The official testimony of the Mid-America Reformed Seminary has a digest of errors. I stated in an earlier post that I could join with them in rejecting about 43 of their list of 45. But the reasons for this vary. In some cases, it was because I agreed with them in rejecting the errors of actual people. But in many other instances, I can only agree with them in rejecting the views of someone who would be in error if he ever were actually born. But I don’t just want to state this generally, and so I decided to offer a brief comment on each of their 45 points. My commments are in bold.
Here is the MARS Digest of Errors:
“By way of summary, the various proponents of the current set of errors, which find their focus in an erroneous and moralistic doctrine of justification, teach some or all of the following errors:
1. that a doctrine of a covenant of works is unbiblical;
I hold that God made a covenant with Adam in the garden, and Adam by his rebellion broke the terms of that covenant.
2. that gospel precedes law in the divine/human relationship before the fall;
I hold that the gospel presupposes disobedience. Gospel is good news in response to the bad news of our condemnation. But graciousness is not the same thing as gospel. I do believe that the standards of law are a manifestation of God’s gracious character. Adam enjoyed that graciousness before the fall, and the standard that God’s graciousness required of him had been made very clear to him.
3. that, before the fall, grace circumvents God’s law in this relationship; or that, prior to the fall, for God to demand obedience and righteousness from humans in order to enjoy fellowship with him is works righteousness;
I hold that grace cannot circumvent God’s law under any circumstance. I do believe that grace is the context of God’s law, but that is hardly a circumvention. Obedience was required of Adam, but it was required in the context of grace. For a groom to turn to his bride right after the “you may kiss the bride” part, jab his palm with his forefinger and demand fidelity from her now would be grotesque. But to say this, as I do, doesn’t mean that I believe that her fidelity is somehow optional.
4. that God required only faith, not works of obedience, from Adam in paradise;
I hold that faith was required, and it has always been the characteristic of true faith that it obeys. The only route to the work of obedience required in the garden (staying away from the tree) was to trust God, believing Him. True faith and works of obedience are never in opposition.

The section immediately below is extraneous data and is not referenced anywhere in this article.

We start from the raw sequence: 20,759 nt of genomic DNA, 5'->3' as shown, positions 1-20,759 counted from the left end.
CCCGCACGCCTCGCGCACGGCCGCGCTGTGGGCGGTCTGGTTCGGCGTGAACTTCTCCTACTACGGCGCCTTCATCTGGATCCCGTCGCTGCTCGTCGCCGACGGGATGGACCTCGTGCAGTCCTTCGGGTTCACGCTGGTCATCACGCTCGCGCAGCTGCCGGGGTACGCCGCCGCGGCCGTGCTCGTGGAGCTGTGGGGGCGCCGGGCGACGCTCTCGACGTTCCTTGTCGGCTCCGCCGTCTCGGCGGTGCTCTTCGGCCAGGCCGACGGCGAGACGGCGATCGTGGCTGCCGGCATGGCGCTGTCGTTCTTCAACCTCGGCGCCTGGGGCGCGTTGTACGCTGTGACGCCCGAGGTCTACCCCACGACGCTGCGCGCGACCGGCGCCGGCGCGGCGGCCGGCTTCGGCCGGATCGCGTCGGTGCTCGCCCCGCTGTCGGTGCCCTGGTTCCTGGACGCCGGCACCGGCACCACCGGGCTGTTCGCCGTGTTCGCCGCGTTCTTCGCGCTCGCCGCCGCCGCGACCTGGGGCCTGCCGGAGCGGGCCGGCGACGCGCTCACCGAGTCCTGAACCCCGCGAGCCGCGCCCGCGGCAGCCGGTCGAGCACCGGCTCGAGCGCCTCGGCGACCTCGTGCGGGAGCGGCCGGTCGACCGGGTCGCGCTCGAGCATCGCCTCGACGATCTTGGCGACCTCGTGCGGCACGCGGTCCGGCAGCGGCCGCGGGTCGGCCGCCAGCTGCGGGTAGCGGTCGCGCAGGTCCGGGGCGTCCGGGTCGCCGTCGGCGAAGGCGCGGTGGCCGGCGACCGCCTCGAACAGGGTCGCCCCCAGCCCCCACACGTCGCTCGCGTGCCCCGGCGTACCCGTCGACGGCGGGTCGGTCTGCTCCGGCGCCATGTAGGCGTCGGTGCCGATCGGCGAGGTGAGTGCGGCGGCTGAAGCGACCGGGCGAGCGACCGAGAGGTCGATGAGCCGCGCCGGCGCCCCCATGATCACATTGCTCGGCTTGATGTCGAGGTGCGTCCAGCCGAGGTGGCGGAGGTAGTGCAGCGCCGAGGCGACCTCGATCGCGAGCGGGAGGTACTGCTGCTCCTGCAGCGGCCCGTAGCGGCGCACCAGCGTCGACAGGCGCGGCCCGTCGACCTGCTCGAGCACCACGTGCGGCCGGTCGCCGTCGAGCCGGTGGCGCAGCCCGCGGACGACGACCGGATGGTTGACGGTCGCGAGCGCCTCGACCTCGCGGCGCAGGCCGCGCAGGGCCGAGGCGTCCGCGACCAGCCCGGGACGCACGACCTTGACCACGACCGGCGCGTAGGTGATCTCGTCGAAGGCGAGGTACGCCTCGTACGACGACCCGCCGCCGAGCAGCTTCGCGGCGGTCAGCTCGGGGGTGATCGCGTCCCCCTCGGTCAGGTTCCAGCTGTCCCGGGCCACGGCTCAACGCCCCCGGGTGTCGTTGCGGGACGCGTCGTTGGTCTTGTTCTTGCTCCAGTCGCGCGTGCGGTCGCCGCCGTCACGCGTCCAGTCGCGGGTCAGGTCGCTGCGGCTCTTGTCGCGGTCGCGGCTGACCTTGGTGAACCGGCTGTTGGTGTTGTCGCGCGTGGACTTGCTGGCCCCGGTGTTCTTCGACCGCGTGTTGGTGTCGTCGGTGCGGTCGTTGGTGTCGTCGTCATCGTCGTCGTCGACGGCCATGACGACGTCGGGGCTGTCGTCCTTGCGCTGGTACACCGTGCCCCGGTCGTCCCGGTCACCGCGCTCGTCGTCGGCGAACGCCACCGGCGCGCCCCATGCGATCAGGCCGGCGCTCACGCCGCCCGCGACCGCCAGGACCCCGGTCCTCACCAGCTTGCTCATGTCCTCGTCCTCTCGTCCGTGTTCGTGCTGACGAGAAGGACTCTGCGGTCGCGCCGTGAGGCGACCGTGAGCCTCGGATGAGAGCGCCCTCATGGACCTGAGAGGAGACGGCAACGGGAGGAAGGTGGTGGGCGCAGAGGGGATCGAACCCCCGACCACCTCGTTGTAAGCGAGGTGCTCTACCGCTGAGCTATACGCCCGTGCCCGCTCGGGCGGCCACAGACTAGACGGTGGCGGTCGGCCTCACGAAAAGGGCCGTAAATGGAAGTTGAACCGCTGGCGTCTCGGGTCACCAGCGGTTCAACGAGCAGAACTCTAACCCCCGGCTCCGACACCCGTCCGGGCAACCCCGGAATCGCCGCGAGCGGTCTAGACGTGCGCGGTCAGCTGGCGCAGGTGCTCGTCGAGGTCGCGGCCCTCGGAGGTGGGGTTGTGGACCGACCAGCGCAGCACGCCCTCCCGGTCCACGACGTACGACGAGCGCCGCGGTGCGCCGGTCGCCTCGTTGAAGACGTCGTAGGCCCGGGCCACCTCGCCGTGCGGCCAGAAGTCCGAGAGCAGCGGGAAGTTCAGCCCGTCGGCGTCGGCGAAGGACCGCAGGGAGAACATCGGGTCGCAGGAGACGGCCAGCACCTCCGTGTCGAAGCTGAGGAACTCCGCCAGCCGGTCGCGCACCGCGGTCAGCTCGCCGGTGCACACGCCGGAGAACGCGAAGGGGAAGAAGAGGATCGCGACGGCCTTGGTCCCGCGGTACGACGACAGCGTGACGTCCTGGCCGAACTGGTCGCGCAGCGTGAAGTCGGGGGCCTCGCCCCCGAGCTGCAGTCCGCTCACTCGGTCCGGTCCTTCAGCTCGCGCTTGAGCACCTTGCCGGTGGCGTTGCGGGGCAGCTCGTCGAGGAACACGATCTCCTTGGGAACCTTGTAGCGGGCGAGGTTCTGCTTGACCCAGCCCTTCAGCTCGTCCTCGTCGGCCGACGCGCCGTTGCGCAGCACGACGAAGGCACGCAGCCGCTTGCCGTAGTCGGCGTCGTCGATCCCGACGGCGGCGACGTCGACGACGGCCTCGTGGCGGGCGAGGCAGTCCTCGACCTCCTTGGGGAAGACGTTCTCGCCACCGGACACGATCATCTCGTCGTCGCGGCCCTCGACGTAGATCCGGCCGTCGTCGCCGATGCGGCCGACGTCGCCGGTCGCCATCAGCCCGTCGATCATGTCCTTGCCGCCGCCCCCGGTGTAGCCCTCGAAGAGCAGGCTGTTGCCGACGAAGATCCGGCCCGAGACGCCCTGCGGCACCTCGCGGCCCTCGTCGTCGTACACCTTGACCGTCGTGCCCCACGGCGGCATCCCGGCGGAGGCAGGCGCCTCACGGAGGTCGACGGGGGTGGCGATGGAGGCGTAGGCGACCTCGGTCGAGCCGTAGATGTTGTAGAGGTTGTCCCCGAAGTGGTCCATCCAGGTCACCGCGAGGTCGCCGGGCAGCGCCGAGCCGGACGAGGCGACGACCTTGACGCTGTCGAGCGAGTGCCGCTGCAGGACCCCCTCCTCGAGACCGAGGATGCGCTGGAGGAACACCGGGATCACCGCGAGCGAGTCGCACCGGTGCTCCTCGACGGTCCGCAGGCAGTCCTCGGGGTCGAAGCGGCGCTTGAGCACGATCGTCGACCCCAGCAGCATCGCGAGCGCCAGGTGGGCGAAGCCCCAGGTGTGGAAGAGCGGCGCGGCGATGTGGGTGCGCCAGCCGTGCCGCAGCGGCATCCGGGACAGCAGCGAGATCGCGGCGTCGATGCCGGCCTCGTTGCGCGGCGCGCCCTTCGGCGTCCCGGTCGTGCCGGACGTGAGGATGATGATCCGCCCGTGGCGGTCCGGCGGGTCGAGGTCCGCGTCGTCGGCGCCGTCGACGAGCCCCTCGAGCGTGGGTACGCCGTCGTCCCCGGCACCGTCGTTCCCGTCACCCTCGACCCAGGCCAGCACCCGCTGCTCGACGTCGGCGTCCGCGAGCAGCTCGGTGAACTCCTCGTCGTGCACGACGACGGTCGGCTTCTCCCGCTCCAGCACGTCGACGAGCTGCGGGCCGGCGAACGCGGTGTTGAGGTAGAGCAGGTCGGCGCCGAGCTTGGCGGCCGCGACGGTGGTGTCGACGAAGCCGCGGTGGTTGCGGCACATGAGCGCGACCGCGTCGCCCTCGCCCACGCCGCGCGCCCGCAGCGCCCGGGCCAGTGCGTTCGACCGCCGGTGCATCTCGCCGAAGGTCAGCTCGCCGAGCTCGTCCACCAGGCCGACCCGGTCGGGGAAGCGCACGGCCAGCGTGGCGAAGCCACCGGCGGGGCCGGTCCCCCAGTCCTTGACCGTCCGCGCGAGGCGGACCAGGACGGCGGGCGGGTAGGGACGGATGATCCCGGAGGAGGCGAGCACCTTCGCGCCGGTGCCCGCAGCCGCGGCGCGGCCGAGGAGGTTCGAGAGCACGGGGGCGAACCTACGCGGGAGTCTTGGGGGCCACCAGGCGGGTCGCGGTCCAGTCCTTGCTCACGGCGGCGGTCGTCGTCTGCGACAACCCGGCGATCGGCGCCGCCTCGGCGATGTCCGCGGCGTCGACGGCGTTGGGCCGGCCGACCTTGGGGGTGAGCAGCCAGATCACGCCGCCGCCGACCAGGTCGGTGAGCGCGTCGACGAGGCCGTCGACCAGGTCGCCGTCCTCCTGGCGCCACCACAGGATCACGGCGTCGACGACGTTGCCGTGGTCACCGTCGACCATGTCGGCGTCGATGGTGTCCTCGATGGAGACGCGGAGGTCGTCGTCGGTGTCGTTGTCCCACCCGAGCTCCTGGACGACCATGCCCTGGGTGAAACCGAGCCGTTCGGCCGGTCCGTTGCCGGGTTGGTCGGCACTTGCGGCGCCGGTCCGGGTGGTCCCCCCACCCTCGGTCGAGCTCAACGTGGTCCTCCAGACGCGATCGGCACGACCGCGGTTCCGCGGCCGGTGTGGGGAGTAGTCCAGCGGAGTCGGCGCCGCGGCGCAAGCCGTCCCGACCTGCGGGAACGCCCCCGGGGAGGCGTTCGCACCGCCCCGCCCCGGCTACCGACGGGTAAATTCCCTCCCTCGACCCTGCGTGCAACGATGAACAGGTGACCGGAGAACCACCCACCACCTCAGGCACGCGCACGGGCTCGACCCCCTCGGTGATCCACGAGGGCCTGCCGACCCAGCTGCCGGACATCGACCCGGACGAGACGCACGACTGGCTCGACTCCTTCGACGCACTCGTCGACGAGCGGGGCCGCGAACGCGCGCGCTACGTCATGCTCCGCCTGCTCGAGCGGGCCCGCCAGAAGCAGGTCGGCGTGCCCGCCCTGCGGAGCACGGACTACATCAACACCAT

5. that there was no probationary period or test of man’s obedience in paradise;
I hold that God permitted the serpent to test Adam’s faith and faithfulness in the garden. This would not have continued indefinitely, so it was a probationary period.
6. that the pre-fall covenant in paradise contained or implied no eschatological promise;
I hold that the covenant in paradise did imply an eschatological promise — what Jim Jordan has described as an eschatological maturity.
7. that the stipulations and restipulations in the pre-fall covenant are identical to the stipulations and restipulations in the covenant of grace — namely, man lives under God’s grace, must trust or have faith in him, and enjoys blessing so long as he keeps covenant;
I hold that the means of keeping covenant (faith in God who supplies the grace to obey) are not to be confused with the stipulations of the covenant (e.g. stay away from that tree). The grace of covenant-keeping is not to be confounded with the terms or stipulations of the covenant. A man whose wife dies is free to marry another, and he is to exhibit the same fidelity to each wife. That doesn’t make the two women into one woman.
8. that the covenant of grace is not primarily about God’s provision of Christ as the Savior of his people but about each party of the covenant meeting their obligations, so that God’s grace and human responsibility are correlated: God must give Christ for salvation, and the human party of the covenant must meet his or her covenant obligations in order for the covenant to come to fruition;
I hold that God has provided an efficacious Savior for His people, and that salvation will come to encompass the world. This salvation is in no way contingent on our making it work. We will in fact meet our obligations, but this flows from God’s monergistic work, and does not contribute to a synergistic work.
9. that the covenant of grace is as breakable and precarious as the covenant in paradise, since its promises and threatenings are objective realities that await the human party of the covenant to determine which reality is subjectively appropriated;
I hold that the covenant of grace can only be broken by those members of it who were not determined by God before the foundation of the world to inherit eternal life. For those who were so determined to that eternal salvation, the covenant of grace is a slab of titanium fifty feet thick.
10. that the covenant of grace is basically a divine proposal in which God offers salvation on the condition that the human party of the covenant repent, believe, and continue in obedience to the demands of the covenant;
I hold that this only true if we remember that God then gives to the “human party,” provided he is elect, the needed repentance, faith, and perseverance to the end.
11. that the covenant of grace is not a testamentary covenant or a covenant by testament;
I hold that there is no such thing as a non-testamentary covenant.
12. that the covenant of grace may not be defined as being made with those ordained to eternal life or with the elect in Christ, or with Christ, the second Adam, and the elect in him;